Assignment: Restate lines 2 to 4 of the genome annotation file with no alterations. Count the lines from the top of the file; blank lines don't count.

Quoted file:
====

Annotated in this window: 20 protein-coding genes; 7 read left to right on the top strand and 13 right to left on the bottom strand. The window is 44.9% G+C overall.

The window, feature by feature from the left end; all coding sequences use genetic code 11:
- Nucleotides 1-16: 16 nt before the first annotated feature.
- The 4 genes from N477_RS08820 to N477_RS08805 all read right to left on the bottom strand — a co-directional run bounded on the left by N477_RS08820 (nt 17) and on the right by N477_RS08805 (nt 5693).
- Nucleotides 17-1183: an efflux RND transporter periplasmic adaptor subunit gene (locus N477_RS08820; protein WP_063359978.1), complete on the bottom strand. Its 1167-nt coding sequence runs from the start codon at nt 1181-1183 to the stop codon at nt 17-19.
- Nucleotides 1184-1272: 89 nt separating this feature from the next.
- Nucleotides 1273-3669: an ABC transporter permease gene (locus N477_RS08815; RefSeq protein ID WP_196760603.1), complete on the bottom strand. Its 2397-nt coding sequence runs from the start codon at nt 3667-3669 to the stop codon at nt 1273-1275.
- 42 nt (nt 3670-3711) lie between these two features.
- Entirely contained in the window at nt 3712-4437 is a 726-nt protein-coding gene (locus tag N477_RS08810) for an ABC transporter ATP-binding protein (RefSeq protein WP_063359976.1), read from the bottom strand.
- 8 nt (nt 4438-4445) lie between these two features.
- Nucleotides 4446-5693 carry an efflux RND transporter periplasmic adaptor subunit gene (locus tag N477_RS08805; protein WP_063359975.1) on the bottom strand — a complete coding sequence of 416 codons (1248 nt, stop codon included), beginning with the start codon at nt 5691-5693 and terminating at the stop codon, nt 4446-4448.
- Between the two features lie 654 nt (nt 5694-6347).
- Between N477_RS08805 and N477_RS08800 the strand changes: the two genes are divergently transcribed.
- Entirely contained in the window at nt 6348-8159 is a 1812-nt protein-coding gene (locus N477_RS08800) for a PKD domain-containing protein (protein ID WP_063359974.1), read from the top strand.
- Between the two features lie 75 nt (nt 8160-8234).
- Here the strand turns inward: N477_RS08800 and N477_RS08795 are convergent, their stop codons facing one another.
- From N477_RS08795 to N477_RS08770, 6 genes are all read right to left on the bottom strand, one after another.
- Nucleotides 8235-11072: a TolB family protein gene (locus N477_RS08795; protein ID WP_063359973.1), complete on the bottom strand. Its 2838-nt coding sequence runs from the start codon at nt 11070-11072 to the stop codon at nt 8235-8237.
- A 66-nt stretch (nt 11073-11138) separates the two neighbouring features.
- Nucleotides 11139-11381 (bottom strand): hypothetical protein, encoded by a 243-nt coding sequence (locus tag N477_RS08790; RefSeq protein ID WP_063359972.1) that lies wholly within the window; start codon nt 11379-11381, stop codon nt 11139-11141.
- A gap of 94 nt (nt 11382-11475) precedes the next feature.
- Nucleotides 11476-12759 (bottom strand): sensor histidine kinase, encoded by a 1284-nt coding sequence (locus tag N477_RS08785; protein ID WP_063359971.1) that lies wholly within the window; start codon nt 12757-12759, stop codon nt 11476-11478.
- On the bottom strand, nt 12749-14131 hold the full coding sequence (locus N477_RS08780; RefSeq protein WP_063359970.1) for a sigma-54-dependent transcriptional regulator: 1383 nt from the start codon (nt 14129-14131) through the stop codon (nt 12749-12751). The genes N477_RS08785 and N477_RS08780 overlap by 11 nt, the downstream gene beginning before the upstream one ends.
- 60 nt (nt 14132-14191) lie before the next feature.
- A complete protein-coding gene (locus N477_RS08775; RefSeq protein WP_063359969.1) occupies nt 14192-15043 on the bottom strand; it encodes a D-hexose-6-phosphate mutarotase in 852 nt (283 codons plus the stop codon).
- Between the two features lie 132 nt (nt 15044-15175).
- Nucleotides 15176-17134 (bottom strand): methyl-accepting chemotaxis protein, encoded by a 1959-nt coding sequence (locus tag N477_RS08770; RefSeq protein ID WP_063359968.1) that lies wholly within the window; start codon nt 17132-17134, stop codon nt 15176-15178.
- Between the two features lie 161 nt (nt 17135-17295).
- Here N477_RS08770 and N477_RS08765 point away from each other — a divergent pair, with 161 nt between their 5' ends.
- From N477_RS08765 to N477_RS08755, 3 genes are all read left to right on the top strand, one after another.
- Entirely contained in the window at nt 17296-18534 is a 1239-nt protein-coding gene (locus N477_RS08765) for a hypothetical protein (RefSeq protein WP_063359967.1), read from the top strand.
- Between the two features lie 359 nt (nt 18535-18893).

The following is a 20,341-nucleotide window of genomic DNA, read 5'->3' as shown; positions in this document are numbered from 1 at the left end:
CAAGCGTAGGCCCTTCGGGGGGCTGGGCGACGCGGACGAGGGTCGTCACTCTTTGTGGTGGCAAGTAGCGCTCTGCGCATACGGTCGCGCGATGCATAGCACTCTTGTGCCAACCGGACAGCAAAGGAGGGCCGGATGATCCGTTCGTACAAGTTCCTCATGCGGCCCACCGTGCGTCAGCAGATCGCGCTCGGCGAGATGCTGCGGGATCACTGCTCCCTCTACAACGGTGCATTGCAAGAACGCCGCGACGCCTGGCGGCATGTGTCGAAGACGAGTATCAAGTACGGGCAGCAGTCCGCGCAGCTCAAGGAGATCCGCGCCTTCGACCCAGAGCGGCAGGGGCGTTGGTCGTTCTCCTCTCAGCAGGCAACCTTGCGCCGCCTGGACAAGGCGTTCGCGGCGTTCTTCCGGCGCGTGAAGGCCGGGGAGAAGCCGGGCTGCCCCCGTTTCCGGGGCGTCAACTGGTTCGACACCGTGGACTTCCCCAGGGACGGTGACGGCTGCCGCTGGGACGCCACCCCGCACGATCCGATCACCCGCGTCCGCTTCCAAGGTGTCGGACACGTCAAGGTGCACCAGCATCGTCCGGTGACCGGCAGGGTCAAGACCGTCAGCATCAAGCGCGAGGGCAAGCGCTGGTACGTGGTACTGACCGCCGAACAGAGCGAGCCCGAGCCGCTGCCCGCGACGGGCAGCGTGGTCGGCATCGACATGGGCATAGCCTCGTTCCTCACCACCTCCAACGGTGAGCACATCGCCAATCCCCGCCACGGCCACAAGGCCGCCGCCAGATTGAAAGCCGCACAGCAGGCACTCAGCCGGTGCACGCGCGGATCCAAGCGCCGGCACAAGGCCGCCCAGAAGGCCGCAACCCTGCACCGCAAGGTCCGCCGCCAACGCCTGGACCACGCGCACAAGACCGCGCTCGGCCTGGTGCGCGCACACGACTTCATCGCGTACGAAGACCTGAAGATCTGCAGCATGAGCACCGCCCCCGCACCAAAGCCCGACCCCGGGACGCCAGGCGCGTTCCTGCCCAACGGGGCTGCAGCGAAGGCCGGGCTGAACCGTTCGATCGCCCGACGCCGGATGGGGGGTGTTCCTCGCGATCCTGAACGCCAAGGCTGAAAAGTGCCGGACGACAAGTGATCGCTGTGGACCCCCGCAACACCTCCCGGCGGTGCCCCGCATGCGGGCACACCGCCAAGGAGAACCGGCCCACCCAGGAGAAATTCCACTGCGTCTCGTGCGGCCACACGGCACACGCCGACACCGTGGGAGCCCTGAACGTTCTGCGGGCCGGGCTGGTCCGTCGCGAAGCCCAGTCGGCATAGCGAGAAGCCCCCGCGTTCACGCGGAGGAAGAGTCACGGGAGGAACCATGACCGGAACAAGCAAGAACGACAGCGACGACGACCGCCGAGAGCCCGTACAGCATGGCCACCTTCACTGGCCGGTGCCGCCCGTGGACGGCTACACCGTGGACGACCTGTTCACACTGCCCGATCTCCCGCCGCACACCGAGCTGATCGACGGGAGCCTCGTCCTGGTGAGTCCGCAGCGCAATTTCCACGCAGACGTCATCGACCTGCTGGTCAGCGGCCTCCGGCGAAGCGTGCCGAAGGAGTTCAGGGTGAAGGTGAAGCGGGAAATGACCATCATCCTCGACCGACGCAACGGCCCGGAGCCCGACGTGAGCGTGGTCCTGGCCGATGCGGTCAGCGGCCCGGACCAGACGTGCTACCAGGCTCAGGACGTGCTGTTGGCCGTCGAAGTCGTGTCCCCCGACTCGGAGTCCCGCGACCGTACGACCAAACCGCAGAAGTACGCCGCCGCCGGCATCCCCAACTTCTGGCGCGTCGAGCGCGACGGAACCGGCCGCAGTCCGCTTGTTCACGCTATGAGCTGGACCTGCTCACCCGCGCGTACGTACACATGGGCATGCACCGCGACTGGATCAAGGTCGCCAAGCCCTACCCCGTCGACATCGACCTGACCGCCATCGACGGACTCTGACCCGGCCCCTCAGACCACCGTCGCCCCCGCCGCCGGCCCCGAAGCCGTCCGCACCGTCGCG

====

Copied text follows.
The window, feature by feature from the left end; all coding sequences use genetic code 11:
- Nucleotides 1-16: 16 nt before the first annotated feature.
- The 4 genes from N477_RS08820 to N477_RS08805 all read right to left on the bottom strand — a co-directional run bounded on the left by N477_RS08820 (nt 17) and on the right by N477_RS08805 (nt 5693).